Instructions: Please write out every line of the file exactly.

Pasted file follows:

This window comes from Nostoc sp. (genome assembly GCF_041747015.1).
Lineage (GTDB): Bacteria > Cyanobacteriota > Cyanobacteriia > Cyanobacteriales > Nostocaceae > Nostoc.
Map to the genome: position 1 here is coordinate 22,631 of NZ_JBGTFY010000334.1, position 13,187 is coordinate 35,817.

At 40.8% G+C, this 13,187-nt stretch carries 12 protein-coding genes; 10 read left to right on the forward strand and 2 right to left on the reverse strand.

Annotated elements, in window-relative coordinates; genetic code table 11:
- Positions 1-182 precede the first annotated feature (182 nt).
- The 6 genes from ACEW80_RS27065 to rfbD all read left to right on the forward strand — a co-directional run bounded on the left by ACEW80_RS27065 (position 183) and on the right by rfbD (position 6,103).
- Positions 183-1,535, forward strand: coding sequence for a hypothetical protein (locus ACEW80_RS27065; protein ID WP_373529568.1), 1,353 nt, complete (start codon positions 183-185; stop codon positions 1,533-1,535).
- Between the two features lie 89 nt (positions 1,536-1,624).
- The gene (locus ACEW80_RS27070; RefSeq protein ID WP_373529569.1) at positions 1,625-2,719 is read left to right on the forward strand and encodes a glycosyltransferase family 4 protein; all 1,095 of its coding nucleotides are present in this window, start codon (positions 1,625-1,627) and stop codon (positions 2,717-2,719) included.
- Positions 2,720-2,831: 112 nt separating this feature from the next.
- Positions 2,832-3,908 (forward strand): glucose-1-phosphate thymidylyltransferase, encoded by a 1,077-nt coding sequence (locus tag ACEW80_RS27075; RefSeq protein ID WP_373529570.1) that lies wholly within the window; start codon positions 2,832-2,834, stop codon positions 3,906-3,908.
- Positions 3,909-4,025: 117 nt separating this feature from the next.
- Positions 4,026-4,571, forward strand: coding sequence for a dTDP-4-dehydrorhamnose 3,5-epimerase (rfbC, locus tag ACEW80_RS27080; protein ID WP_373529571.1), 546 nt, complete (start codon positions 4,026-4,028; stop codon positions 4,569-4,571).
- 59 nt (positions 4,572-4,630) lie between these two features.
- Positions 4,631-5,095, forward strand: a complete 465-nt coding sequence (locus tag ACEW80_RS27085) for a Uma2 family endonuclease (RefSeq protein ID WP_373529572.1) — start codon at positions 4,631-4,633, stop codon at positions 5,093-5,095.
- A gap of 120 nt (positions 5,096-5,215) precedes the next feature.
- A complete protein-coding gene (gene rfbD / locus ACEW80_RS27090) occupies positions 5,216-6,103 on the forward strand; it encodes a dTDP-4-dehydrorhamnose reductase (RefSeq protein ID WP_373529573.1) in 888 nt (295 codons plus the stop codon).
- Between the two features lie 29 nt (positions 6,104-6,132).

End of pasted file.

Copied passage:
This window comes from Nostoc sp. (genome assembly GCF_041747015.1).
Lineage (GTDB): Bacteria > Cyanobacteriota > Cyanobacteriia > Cyanobacteriales > Nostocaceae > Nostoc.
Map to the genome: position 1 here is coordinate 22,631 of NZ_JBGTFY010000334.1, position 13,187 is coordinate 35,817.

At 40.8% G+C, this 13,187-nt stretch carries 12 protein-coding genes; 10 read left to right on the forward strand and 2 right to left on the reverse strand.

Annotated elements, in window-relative coordinates; genetic code table 11:
- Positions 1-182 precede the first annotated feature (182 nt).
- The 6 genes from ACEW80_RS27065 to rfbD all read left to right on the forward strand — a co-directional run bounded on the left by ACEW80_RS27065 (position 183) and on the right by rfbD (position 6,103).
- Positions 183-1,535, forward strand: coding sequence for a hypothetical protein (locus ACEW80_RS27065; protein ID WP_373529568.1), 1,353 nt, complete (start codon positions 183-185; stop codon positions 1,533-1,535).
- Between the two features lie 89 nt (positions 1,536-1,624).
- The gene (locus ACEW80_RS27070; RefSeq protein ID WP_373529569.1) at positions 1,625-2,719 is read left to right on the forward strand and encodes a glycosyltransferase family 4 protein; all 1,095 of its coding nucleotides are present in this window, start codon (positions 1,625-1,627) and stop codon (positions 2,717-2,719) included.
- Positions 2,720-2,831: 112 nt separating this feature from the next.
- Positions 2,832-3,908 (forward strand): glucose-1-phosphate thymidylyltransferase, encoded by a 1,077-nt coding sequence (locus tag ACEW80_RS27075; RefSeq protein ID WP_373529570.1) that lies wholly within the window; start codon positions 2,832-2,834, stop codon positions 3,906-3,908.
- Positions 3,909-4,025: 117 nt separating this feature from the next.
- Positions 4,026-4,571, forward strand: coding sequence for a dTDP-4-dehydrorhamnose 3,5-epimerase (rfbC, locus tag ACEW80_RS27080; protein ID WP_373529571.1), 546 nt, complete (start codon positions 4,026-4,028; stop codon positions 4,569-4,571).
- 59 nt (positions 4,572-4,630) lie between these two features.
- Positions 4,631-5,095, forward strand: a complete 465-nt coding sequence (locus tag ACEW80_RS27085) for a Uma2 family endonuclease (RefSeq protein ID WP_373529572.1) — start codon at positions 4,631-4,633, stop codon at positions 5,093-5,095.
- A gap of 120 nt (positions 5,096-5,215) precedes the next feature.
- A complete protein-coding gene (gene rfbD / locus ACEW80_RS27090) occupies positions 5,216-6,103 on the forward strand; it encodes a dTDP-4-dehydrorhamnose reductase (RefSeq protein ID WP_373529573.1) in 888 nt (295 codons plus the stop codon).
- Between the two features lie 29 nt (positions 6,104-6,132).